3.6.2.15 Specialist Assessments for DSP

Summary

Job capacity assessors (assessors) can arrange a specialist assessment (1.1.S.260) to complete a JCA report or an ESAt report, where the evidence supplied to the assessor indicates the person may be eligible for DSP, and:

  • the available evidence is unclear or insufficient for the assessor to complete the report, and
  • the person is unable to obtain or supply additional evidence, and
  • the assessor is unable to obtain the necessary additional information or clarification from the person's treating doctor/s, the Centrelink HPAU (1.1.H.60) or contributing assessors.

A specialist assessment may be conducted internally by an appropriately qualified assessor (including the assessor preparing the JCA/ESAt report), or by an appropriately qualified external medical or allied health professional.

A specialist assessment is generally scheduled after the JCA appointment, once the assessor establishes that a specialist assessment is required. In exceptional circumstances, a specialist assessment may be conducted at the time of the JCA appointment where the assessor establishes that a specialist assessment is required prior to or at the time of the assessment and the person provides informed consent. Clinical assessments which are able to be completed during the JCA and where no specialist report is produced are not considered specialist assessments.

Example:

The assessor conducts… This is…
a Beck Depression Inventory as part of the JCA to measure the severity of a person's depression, a separate report is not produced. not a specialist assessment. It is a clinical assessment which is adding value to the JCA and may help to inform a referral to a GP.
an assessment of a person's psychological well-being and functioning including mood status, substance use, clinical conditions and personality, if the assessor is a DHS psychologist. This is completed separately to the JCA and a separate report is produced. a specialist assessment.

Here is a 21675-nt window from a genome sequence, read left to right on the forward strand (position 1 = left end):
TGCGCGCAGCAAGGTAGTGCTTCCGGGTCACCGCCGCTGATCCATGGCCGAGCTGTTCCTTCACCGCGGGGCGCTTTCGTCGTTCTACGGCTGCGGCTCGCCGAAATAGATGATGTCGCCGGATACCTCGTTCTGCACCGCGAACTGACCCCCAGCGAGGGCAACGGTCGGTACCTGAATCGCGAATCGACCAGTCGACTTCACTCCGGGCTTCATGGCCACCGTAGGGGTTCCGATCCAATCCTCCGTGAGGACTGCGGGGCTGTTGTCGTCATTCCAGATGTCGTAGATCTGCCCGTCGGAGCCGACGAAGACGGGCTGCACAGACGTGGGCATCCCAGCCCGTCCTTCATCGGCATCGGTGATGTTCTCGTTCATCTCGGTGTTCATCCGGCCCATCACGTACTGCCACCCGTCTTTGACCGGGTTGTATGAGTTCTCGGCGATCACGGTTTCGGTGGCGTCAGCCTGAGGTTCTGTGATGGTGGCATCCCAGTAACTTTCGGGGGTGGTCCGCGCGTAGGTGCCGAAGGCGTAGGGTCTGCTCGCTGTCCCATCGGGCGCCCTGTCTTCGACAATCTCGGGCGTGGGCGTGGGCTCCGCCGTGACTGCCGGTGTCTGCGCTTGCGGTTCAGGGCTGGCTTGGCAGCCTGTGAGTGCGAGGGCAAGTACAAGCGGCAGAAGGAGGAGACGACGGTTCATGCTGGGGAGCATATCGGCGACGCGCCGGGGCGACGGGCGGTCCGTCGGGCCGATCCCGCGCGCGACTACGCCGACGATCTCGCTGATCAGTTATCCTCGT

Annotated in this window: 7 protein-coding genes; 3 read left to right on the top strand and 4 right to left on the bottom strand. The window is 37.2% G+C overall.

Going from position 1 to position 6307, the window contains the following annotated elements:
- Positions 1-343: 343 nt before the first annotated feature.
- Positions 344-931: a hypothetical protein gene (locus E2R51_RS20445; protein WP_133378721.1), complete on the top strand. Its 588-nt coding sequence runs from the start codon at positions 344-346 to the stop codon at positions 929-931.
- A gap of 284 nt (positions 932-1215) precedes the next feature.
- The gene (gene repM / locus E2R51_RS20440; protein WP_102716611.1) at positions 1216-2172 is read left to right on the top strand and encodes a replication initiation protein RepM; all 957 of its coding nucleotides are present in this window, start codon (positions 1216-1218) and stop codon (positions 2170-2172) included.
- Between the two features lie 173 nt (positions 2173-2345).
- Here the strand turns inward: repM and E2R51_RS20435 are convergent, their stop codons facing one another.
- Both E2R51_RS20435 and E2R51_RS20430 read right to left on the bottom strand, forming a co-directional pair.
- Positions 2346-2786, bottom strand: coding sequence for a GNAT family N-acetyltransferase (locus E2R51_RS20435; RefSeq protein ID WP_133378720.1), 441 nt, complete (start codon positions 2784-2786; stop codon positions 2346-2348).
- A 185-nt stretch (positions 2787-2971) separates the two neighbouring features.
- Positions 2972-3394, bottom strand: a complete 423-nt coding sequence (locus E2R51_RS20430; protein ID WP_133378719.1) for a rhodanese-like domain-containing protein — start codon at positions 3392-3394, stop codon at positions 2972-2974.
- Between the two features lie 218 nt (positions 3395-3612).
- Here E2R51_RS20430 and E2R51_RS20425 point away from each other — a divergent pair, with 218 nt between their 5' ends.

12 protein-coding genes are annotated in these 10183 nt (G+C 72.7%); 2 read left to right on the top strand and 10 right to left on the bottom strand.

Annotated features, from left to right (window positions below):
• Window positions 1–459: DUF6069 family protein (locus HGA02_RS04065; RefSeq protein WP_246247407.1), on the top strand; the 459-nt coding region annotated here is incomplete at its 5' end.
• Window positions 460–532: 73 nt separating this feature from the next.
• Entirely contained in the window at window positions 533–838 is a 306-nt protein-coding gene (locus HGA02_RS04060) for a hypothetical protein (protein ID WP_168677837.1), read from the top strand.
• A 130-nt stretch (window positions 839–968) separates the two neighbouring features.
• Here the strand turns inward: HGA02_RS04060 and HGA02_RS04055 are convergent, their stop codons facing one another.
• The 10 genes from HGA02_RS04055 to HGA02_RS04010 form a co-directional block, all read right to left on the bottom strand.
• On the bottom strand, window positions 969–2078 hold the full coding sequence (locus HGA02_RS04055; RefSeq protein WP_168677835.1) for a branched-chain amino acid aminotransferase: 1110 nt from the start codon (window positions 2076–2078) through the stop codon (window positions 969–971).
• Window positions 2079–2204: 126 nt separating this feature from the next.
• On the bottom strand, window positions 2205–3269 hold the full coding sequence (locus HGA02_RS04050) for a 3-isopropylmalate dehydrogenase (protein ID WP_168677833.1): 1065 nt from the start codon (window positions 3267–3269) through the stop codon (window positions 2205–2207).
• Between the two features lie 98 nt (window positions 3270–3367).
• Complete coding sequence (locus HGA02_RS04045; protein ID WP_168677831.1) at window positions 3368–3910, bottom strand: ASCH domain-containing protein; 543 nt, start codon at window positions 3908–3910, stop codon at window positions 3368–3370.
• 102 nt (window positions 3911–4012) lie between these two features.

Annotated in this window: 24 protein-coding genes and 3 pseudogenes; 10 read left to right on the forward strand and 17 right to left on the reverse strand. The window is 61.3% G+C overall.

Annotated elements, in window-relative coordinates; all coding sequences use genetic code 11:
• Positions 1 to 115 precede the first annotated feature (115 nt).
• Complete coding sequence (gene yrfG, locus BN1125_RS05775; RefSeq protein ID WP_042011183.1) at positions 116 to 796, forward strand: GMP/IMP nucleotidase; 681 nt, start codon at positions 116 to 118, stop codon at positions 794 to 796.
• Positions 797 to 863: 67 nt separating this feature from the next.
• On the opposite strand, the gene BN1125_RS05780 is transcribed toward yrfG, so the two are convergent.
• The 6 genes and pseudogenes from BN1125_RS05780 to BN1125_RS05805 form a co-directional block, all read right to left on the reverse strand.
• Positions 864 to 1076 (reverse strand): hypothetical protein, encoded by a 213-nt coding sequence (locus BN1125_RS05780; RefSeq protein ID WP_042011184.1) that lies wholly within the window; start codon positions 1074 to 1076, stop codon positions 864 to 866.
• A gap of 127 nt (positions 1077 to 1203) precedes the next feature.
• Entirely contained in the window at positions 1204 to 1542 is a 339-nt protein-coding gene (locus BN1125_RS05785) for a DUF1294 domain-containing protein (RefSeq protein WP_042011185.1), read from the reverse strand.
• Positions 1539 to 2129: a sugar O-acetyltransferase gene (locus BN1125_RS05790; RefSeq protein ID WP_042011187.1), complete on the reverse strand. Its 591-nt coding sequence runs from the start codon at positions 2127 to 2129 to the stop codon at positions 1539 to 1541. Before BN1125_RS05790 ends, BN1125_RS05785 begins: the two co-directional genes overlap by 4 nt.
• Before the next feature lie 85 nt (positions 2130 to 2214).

a measurement of range of movement as part of the JCA if the assessor is an occupational therapist, physiotherapist or exercise physiologist and the information is captured in the assessment summary in the JCA report. not a specialist assessment it is considered to be a test which is adding value to the JCA.
a comprehensive assessment of a person's functional capacity, to provide specific information to clarify the impact of physical conditions. This is completed separately to the JCA by an assessor with appropriate qualifications and a separate report is produced. a specialist assessment.

A specialist assessment should only be arranged where:

  • comprehensive evidence has been provided to the assessor (i.e. a medical report - DSP or a combination of other documentation containing equivalent information) but clarification or additional information is required and cannot be obtained by any other means, or
  • the assessor observes or suspects that a person has an intellectual disability, acquired brain injury or psychological/psychiatric disorder and there is no evidence of diagnosis or treatment as the person lacks insight into (or does not acknowledge) the condition or is otherwise incapable of independently engaging in medical services to obtain the required information, or